If your education was obtained outside Canada, you must get an equivalency assessment. Contact the Canadian Information Centre for International Credentials to find out which organizations across Canada perform these assessments. You can find out more by visiting Canadian Information Centre for International Credentials website.
If you did not complete secondary school, you must obtain an equivalency assessment. For more information, contact your local board of education or adult learning centre to be assessed and take a General Educational Development (GED) test or equivalent.
Meet the health and psychological standards
You must meet minimal health standards as assessed by RCMP Health Services. This includes a full medical assessment, laboratory test(s) and psychological examinations.
Meet the vision standards
You must meet the minimum vision standards as assessed by a registered/certified Ophthalmologist/Optometrist.
Vision examination: The vision examination and form (RM Applicant Vision Examination Report - RCMP 2180) must be completed by a Canadian optometrist/ophthalmologist. The minimum requirements are outlined below as well as on the form, in more detail.
If you have had laser surgery you must wait the following amount of time before having a vision examination completed:
- Laser-assisted in-situ keratomileusis (LASIK) surgery - 30 days
- Photorefractive keratectomy (PRK) surgery - 90 days
- Implanted corrective lenses (ICL, PIOL) surgery with anterior chamber lens - 6 months
- Implanted corrective lenses (ICL, PIOL) surgery with posterior chamber lens - 12 months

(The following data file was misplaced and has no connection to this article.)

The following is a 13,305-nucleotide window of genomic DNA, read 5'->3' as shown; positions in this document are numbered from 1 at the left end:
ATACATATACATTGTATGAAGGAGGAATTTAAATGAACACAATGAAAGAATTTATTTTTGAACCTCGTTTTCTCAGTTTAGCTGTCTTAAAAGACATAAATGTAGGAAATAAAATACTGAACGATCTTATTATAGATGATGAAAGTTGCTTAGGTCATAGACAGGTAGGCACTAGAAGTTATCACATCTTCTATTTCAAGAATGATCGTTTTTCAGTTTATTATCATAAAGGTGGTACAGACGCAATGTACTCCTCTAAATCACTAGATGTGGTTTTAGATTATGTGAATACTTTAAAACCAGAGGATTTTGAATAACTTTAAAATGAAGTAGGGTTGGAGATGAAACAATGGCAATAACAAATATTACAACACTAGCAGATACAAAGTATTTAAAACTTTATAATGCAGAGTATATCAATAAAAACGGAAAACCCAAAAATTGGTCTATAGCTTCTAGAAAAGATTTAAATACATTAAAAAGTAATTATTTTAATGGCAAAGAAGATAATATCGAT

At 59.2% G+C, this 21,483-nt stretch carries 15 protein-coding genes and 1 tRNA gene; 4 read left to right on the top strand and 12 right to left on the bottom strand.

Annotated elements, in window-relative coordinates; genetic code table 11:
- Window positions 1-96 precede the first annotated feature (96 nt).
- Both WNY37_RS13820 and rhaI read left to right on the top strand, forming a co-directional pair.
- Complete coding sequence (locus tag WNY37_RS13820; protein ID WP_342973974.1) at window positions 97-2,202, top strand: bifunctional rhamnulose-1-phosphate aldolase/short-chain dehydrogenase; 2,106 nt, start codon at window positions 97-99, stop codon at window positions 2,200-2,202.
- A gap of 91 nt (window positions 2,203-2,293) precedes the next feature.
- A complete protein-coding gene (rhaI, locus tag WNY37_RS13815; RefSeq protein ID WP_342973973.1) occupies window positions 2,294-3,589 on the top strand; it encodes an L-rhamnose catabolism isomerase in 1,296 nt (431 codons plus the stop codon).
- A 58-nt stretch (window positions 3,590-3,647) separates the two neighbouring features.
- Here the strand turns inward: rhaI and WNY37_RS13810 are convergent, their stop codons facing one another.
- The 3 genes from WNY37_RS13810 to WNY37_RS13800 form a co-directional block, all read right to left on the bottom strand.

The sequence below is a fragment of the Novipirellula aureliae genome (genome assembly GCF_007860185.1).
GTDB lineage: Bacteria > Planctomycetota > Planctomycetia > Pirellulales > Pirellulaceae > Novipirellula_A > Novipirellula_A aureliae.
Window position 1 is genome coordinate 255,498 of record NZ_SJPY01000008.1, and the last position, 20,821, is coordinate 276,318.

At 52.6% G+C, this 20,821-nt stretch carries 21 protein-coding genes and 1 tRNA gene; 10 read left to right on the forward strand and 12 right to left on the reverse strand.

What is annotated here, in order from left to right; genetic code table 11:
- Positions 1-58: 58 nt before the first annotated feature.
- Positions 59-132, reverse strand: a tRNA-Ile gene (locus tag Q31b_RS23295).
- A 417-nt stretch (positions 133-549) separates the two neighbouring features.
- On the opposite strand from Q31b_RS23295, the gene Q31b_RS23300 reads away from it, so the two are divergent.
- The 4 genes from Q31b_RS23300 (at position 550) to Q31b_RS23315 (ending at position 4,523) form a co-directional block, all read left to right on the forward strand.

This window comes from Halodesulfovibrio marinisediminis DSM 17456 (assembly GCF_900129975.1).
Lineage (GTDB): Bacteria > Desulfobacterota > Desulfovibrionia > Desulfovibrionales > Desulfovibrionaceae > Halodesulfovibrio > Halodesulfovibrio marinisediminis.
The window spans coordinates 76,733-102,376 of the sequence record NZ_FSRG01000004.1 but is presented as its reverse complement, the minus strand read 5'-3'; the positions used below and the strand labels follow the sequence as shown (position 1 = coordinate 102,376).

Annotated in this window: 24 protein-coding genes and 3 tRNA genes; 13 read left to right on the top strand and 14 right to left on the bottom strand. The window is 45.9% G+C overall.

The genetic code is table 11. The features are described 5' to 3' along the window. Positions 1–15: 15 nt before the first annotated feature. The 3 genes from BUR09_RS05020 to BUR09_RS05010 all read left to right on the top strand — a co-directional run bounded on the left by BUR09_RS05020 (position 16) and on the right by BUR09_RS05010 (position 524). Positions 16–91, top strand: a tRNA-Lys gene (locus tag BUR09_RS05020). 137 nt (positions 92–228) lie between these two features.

- Visual acuity:
Corrected vision (with glasses or contacts): Visual acuity must be at least 6/6 (20/20) in one eye and 6/9 (20/30) in the other; and,
Uncorrected vision (without glasses or contacts lenses): Visual acuity must be at least 6/18 (20/60) in each eye OR 6/12 (20/40) in one eye and at least 6/30 (20/100) in the other eye.
This minimum vision acuity is required for safe performance of policing duties if glasses or contacts are lost or displaced.
Field of vision: Must be at least 150 degrees continuous along the horizontal meridian and 20 degrees continuous above and below fixation with both eyes open and examined together.
Colour-vision testing: Using the standardized Ishihara pseudo-isochromatic plates, colour-vision will be considered normal if at least 17 of 21 patterns are correctly identified (pass).
If required, further evaluation will be conducted with the Farnsworth D-15 test. Applicants who pass the Farnsworth D-15 test will be assessed as meeting the minimum colour-vision standards.
Ocular disease: Applicants must be free from ocular diseases impairing visual performance. Further information may be requested at the health assessment stage.
Meet the hearing standards
You must meet the minimum hearing standards as assessed by an audiologist.
Hearing examination: The hearing examination and form (RM Applicant Hearing Examination Report - RCMP 6509must be completed by a practitioner in accordance with the Canadian Standards Association Standard on Pure Tone Air Conduction Audiometers for Hearing Conservation and for Screening. You cannot use a hearing aid during the examination. The minimum requirements are outlined below as well as on the form, in more detail.
Minimum hearing standards for RCMP applicants:
- Hearing loss no greater than 30 decibels in the better ear in the 500 to 3000 hertz range; and
- Hearing loss no greater than 30 decibels in the worst ear in the range of 500-2900 hertz and no more than 50 decibels in the worst ear at 3000 hertz.
Meet the necessary level of physical abilities
Police work is physically demanding. It is extremely important to achieve and maintain a high level of fitness prior to applying. Federal Policing Recruit Development Program is not designed to get you into shape, but rather to prepare you for the rigors of policing.
If you arrive in less than good physical condition, you will start training at a distinct disadvantage. Not only will you increase your risk of injury but you could compromise your ability to successfully complete the Recruit Development Program.
See Step 5 for information about the physical standards required of our police officers and how to be prepared.